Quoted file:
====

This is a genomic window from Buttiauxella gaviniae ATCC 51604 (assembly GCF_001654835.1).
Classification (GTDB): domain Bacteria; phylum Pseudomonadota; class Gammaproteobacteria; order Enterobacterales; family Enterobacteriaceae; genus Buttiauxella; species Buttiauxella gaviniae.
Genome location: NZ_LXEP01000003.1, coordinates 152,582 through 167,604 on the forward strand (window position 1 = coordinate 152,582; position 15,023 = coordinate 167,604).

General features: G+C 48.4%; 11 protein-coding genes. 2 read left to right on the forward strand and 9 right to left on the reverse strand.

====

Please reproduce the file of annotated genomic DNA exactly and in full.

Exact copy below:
This is a genomic window from Buttiauxella gaviniae ATCC 51604 (assembly GCF_001654835.1).
Classification (GTDB): domain Bacteria; phylum Pseudomonadota; class Gammaproteobacteria; order Enterobacterales; family Enterobacteriaceae; genus Buttiauxella; species Buttiauxella gaviniae.
Genome location: NZ_LXEP01000003.1, coordinates 152,582 through 167,604 on the forward strand (window position 1 = coordinate 152,582; position 15,023 = coordinate 167,604).

General features: G+C 48.4%; 11 protein-coding genes. 2 read left to right on the forward strand and 9 right to left on the reverse strand.